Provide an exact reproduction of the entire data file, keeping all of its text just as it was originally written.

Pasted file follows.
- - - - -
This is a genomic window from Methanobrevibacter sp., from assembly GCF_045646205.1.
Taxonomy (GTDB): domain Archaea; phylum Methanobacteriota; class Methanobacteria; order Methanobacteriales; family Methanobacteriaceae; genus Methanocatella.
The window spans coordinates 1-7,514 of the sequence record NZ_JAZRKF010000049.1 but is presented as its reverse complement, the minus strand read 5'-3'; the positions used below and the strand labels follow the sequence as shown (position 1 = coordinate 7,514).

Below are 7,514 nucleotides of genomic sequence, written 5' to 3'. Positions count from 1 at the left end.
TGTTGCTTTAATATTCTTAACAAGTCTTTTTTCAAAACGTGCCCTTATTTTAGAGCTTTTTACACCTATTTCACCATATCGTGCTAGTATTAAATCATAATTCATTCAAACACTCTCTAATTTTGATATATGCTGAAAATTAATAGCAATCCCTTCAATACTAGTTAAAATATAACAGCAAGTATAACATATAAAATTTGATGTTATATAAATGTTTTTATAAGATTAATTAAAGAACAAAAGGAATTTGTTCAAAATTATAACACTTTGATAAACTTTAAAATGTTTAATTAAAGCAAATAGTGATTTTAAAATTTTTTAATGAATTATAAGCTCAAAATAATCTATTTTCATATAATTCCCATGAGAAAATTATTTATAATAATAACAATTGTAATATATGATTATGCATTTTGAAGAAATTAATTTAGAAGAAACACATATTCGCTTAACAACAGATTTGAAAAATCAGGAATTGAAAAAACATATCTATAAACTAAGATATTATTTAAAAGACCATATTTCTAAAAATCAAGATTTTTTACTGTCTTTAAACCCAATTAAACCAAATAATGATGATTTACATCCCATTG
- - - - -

This is a genomic window from Methanobrevibacter sp., from assembly GCF_045646205.1.
Taxonomy (GTDB): domain Archaea; phylum Methanobacteriota; class Methanobacteria; order Methanobacteriales; family Methanobacteriaceae; genus Methanocatella.
The window spans coordinates 1-7,514 of the sequence record NZ_JAZRKF010000049.1 but is presented as its reverse complement, the minus strand read 5'-3'; the positions used below and the strand labels follow the sequence as shown (position 1 = coordinate 7,514).

Below are 7,514 nucleotides of genomic sequence, written 5' to 3'. Positions count from 1 at the left end.
TGTTGCTTTAATATTCTTAACAAGTCTTTTTTCAAAACGTGCCCTTATTTTAGAGCTTTTTACACCTATTTCACCATATCGTGCTAGTATTAAATCATAATTCATTCAAACACTCTCTAATTTTGATATATGCTGAAAATTAATAGCAATCCCTTCAATACTAGTTAAAATATAACAGCAAGTATAACATATAAAATTTGATGTTATATAAATGTTTTTATAAGATTAATTAAAGAACAAAAGGAATTTGTTCAAAATTATAACACTTTGATAAACTTTAAAATGTTTAATTAAAGCAAATAGTGATTTTAAAATTTTTTAATGAATTATAAGCTCAAAATAATCTATTTTCATATAATTCCCATGAGAAAATTATTTATAATAATAACAATTGTAATATATGATTATGCATTTTGAAGAAATTAATTTAGAAGAAACACATATTCGCTTAACAACAGATTTGAAAAATCAGGAATTGAAAAAACATATCTATAAACTAAGATATTATTTAAAAGACCATATTTCTAAAAATCAAGATTTTTTACTGTCTTTAAACCCAATTAAACCAAATAATGATGATTTACATCCCATTG